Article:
Our next most critical need is more day shelter space for our most vulnerable citizens.
Last week, we saw provincial support for 12 additional PACT teams (Police officers matched with Mental Health Workers) and greater police presence in Edmonton’s transit centres and LRT stations.
I supported these actions as the next best things to do to help the most people. And while the announcement was welcome, money needs to flow from the province immediately so that the PACT teams can be formed and dollars made available to support overtime pay or temporary return of retired officers (as two possible examples). We need the money now.
But, as I stated in previous blogs, an increase in police presence will have the consequence of pushing problems out of the transit centres, but not actually solving the problems.
So, what’s our next best move?
We need to support our most vulnerable citizens with effective, transitional day shelters.
We need spaces that are welcoming to those struggling with mental health and addictions. Spaces free from persecution. Spaces that include some form of amnesty from police and judicial processes. Spaces free of shame and blame. Places where you can keep your limited accumulation of property with you.
Places that might include, without judgment, drug consumption supervised by health professionals.
Perhaps places that include managed open-air spaces - encampments - that don’t tolerate disorderly or violent behaviour but do provide a safe environment that allows one to sleep through the night and get a couple of meals. A place that allows a person struggling to deal with their life’s challenges a chance to sit and breathe - and then maybe talk to someone that can help.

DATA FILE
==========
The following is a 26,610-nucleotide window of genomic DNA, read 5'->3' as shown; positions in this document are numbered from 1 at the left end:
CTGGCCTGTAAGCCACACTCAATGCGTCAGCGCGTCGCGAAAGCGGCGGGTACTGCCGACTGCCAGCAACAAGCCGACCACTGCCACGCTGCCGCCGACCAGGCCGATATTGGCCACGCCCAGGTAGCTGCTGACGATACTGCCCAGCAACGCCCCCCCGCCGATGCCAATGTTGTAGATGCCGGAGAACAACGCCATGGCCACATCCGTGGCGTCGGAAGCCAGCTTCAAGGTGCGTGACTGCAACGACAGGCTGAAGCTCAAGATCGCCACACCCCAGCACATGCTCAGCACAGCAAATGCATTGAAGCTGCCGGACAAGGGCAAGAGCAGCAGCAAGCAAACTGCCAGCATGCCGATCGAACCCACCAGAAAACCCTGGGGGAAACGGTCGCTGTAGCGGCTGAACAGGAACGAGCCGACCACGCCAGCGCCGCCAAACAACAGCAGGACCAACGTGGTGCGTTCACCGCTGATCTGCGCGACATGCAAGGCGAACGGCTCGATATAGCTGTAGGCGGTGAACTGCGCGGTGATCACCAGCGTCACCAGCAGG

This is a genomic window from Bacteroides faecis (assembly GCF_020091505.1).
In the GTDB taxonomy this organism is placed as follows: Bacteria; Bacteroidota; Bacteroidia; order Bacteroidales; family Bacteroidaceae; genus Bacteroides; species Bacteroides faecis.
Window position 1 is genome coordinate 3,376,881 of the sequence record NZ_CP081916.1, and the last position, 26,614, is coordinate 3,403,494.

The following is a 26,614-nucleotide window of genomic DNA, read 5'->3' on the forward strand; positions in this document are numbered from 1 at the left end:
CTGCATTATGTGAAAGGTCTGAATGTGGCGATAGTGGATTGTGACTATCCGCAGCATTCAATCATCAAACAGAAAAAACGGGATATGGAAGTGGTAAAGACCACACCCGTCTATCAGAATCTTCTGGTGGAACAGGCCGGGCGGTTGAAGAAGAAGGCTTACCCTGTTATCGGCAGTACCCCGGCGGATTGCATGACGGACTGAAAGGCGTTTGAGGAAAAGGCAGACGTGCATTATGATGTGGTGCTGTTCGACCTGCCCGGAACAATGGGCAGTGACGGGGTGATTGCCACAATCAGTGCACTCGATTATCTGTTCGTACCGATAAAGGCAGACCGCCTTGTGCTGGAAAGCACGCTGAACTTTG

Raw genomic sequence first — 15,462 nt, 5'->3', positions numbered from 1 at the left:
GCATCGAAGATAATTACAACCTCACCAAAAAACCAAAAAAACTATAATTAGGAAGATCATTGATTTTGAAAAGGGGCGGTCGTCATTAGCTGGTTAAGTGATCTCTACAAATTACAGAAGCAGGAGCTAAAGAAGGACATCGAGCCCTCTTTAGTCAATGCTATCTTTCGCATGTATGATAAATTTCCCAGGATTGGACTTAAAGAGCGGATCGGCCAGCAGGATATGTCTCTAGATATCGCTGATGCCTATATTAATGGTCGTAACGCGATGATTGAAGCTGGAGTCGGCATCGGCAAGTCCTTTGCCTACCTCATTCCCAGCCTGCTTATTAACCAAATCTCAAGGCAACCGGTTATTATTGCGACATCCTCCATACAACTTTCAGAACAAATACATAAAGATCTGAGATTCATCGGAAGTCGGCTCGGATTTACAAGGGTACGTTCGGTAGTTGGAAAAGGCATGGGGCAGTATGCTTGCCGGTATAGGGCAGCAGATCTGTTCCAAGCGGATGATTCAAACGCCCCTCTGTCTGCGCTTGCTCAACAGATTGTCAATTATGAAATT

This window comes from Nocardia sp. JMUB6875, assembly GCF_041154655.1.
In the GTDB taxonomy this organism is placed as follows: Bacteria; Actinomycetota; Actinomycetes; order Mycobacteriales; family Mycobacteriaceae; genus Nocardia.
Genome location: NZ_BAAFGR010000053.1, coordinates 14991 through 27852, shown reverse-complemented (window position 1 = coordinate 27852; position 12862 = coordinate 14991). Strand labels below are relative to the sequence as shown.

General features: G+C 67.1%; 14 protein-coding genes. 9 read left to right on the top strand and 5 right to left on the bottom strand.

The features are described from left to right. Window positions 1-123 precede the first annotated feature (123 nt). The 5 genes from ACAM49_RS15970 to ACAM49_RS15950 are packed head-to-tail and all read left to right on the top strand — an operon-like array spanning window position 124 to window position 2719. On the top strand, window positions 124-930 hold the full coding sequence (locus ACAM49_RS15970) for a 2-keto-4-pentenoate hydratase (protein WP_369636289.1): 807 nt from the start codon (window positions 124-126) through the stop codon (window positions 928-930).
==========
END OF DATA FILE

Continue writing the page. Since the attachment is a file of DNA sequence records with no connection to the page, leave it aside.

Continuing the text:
Places that become the first step towards recovery.
Places that are dispersed throughout our city.
I supported a significant increase in police presence on transit. We need to make it safe for most of the people all of the time.
At the same time, I agree with those that say we cannot arrest and punish our way out of this problem. That is why I am advocating for a community policing and integrated partnerships approach that builds relationships and does not move to arrests as the first action.
It is not enough to simply push people with challenging circumstances out of our transit centres.
We need to “pull” people to places that can help. Our current shelters are not providing that service in the way that they need, and the capacity of those shelters is not adequate.
Another critical and urgent step will be partnerships between our Edmonton Police Service, the province and other police services to continue to pursue and prosecute criminals.
Each of these organizations has the expertise to offer. If transit is no longer an “enforcement-free” zone, where will the next crime hot spot be? Where do the illegal drugs come from? Do we have a “fringe” around greater Edmonton, beyond the police patrol limits of both the urban and rural police services where criminal activity occurs unchecked? Do we have a gang problem?
We need a strategy that properly meets our most vulnerable neighbours where they are, not where we want them to be.
And we need ongoing strategies to maintain an ongoing police presence on transit, while at the same time identifying and eliminating the next crime hotspots.
People deserve to be safe and the most vulnerable deserve better and more useful attention. Step by step, we can figure this out.
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